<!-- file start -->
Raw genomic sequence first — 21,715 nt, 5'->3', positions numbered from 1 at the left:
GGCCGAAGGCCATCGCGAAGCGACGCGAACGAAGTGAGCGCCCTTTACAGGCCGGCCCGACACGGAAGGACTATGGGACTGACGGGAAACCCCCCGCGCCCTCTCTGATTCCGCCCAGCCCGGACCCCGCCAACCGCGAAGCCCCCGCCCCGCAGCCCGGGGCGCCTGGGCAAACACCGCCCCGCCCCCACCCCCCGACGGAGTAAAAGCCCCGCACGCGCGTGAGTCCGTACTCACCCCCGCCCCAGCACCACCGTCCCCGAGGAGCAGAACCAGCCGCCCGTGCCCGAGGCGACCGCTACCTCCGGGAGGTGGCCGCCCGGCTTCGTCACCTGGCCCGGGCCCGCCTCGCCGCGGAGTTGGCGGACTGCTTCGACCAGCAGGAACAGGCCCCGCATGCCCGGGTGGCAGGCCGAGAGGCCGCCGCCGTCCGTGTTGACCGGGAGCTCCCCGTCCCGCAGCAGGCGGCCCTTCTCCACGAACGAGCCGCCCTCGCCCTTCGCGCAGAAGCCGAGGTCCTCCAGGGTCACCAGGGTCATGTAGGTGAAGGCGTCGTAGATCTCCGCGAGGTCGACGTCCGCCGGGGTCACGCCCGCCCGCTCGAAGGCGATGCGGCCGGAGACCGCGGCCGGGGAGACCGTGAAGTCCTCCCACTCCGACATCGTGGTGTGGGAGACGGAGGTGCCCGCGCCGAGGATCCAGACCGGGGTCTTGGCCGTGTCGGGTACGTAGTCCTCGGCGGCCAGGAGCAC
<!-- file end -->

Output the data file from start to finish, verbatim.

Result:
Raw genomic sequence first — 21,715 nt, 5'->3', positions numbered from 1 at the left:
GGCCGAAGGCCATCGCGAAGCGACGCGAACGAAGTGAGCGCCCTTTACAGGCCGGCCCGACACGGAAGGACTATGGGACTGACGGGAAACCCCCCGCGCCCTCTCTGATTCCGCCCAGCCCGGACCCCGCCAACCGCGAAGCCCCCGCCCCGCAGCCCGGGGCGCCTGGGCAAACACCGCCCCGCCCCCACCCCCCGACGGAGTAAAAGCCCCGCACGCGCGTGAGTCCGTACTCACCCCCGCCCCAGCACCACCGTCCCCGAGGAGCAGAACCAGCCGCCCGTGCCCGAGGCGACCGCTACCTCCGGGAGGTGGCCGCCCGGCTTCGTCACCTGGCCCGGGCCCGCCTCGCCGCGGAGTTGGCGGACTGCTTCGACCAGCAGGAACAGGCCCCGCATGCCCGGGTGGCAGGCCGAGAGGCCGCCGCCGTCCGTGTTGACCGGGAGCTCCCCGTCCCGCAGCAGGCGGCCCTTCTCCACGAACGAGCCGCCCTCGCCCTTCGCGCAGAAGCCGAGGTCCTCCAGGGTCACCAGGGTCATGTAGGTGAAGGCGTCGTAGATCTCCGCGAGGTCGACGTCCGCCGGGGTCACGCCCGCCCGCTCGAAGGCGATGCGGCCGGAGACCGCGGCCGGGGAGACCGTGAAGTCCTCCCACTCCGACATCGTGGTGTGGGAGACGGAGGTGCCCGCGCCGAGGATCCAGACCGGGGTCTTGGCCGTGTCGGGTACGTAGTCCTCGGCGGCCAGGAGCAC